How to Create a Post-Divorce Budget
If you’re going through a divorce, money may be a concern. How will you get by without financial input from your ex-spouse? How will you support yourself and your children? These are valid concerns for a newly single person that make it all the more important to create and stick to a post-divorce budget.
Budgeting for your post-divorce life
After the ink on your divorce settlement has dried, your financial situation may change drastically. You might find yourself with extra money, but that’s a best-case scenario. Many divorcing couples are faced with a reduced income and financial reserve. Here are some of the problems that typically weigh people down when the divorce process concludes.
Paying off divorce debt
Maybe you took out a loan to help pay your divorce lawyer. Maybe you charged more expenses to a credit card than usual. To pay down divorce-related debt, you may need to cut your current spending and put any extra cash toward these debts.
Maybe you purchased a new home or car after your divorce proceedings. You now have mortgage payments or car payments you didn’t have before. Maybe you rented a place and now have that monthly expense. On top of that, you must pay for things like health insurance, utilities, and groceries on your own. These are items you must factor into your post-divorce budget.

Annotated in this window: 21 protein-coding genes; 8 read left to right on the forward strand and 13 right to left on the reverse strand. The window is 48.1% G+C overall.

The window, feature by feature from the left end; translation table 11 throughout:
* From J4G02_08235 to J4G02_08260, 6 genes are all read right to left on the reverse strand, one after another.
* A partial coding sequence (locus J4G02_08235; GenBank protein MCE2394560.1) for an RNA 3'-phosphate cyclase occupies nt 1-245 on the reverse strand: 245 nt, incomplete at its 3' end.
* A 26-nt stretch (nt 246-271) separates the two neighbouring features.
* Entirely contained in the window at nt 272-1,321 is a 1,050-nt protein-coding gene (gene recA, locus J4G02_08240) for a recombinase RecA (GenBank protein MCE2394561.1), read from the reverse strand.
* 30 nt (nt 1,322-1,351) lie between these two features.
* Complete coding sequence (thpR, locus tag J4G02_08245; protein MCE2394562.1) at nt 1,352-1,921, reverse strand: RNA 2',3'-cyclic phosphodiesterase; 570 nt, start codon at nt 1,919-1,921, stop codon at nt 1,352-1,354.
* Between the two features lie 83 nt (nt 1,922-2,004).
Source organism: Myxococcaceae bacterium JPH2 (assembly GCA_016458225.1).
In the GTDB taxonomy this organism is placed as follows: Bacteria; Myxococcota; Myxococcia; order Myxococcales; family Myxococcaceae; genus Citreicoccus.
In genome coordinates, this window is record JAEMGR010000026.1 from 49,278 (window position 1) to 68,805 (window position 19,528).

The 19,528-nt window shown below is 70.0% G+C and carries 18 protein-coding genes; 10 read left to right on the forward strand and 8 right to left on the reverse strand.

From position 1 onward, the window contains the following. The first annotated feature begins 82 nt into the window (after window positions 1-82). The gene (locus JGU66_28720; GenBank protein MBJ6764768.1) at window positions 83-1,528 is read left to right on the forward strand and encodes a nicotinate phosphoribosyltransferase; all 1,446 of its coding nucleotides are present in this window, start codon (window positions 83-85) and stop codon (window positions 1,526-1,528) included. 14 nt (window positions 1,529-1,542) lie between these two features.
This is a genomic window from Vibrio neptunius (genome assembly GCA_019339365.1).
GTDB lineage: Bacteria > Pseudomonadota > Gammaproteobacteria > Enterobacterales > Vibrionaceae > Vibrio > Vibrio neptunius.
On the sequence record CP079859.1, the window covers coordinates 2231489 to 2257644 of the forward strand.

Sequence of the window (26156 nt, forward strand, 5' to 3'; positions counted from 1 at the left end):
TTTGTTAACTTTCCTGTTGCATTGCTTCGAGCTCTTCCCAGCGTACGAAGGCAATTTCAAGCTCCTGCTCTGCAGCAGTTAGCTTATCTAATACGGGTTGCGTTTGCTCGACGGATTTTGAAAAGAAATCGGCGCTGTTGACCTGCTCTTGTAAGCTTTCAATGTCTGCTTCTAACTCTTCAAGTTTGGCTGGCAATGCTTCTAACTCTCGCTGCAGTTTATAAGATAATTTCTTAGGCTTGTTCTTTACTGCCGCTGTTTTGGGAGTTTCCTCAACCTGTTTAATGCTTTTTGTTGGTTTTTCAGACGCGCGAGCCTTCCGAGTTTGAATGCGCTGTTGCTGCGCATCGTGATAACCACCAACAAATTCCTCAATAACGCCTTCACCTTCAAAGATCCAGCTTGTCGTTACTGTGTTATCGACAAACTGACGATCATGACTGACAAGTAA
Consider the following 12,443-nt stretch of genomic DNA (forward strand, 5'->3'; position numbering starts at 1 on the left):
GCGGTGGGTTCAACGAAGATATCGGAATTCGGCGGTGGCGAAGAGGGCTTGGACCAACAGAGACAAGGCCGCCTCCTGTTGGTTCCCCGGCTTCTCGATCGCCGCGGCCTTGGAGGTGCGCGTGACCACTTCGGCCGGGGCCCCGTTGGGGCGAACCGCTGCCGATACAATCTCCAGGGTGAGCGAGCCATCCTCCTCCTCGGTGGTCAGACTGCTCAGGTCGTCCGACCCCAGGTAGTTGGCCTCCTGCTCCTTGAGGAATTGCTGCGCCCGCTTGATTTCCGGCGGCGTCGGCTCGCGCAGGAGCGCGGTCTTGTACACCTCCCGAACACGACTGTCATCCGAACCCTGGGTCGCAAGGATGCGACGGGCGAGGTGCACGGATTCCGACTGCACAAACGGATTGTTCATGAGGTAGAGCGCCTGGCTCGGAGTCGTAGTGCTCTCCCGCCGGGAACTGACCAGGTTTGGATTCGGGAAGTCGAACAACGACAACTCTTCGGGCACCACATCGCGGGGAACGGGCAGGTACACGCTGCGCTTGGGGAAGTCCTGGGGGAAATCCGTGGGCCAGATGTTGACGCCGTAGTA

This is a big one after divorce. Instead of a two-income household, you’re a one-income household. And with only one income, your standard of living may change. You may need to cut back on certain expenses.
If your income has reduced post-divorce, you will need to make adjustments to your budget. You may need to change your spending habits or find ways to bring in more cash flow.
Creating a post-divorce budget
Step one: Look at your income
The first step is to look at your post-divorce income. This may be from your job, child support, spousal support, or other sources. Once you know exactly how much money you're bringing in each month, you can start to budget for your expenses.
Also, it’s smart to keep in mind how often you get paid. If you get paid every Friday, for example, you'll want to calculate how much of that paycheck should go immediately toward bills.
Step two: List your expenses
The next step is to list all of your post-divorce expenses. These may include:
- Mortgage payments or monthly rent
- Car payments or other transportation fees
- Food and groceries
- Debt payments
- Childcare or child support payments
- Spousal support payments
- Clothing and personal care items
And don't forget about your other monthly expenses, such as:
- Phone bill
- Internet service
- Cable or streaming services
- Gym membership
- Other subscriptions
It's important to list everything. We suggest creating a spreadsheet using Google Sheets or Microsoft Excel to help you organize and automatically calculate your monthly expenses. This is a vital step to help prevent overspending.
Recommended reading: 10 Financial Mistakes to Avoid When Getting a Divorce
Step three: Consider your necessities (needs)
After you have listed all of your post-divorce expenses, evaluate what is a “need” and what is a “want.” Your needs are items that you cannot go without, such as housing, transportation, food, and insurance. These are the must-haves in your post-divorce budget. While you may be able to reduce them by switching services or only buying items on sale or with coupons, they are expenses you probably cannot completely eliminate.
Step four: Factor in the extras (wants)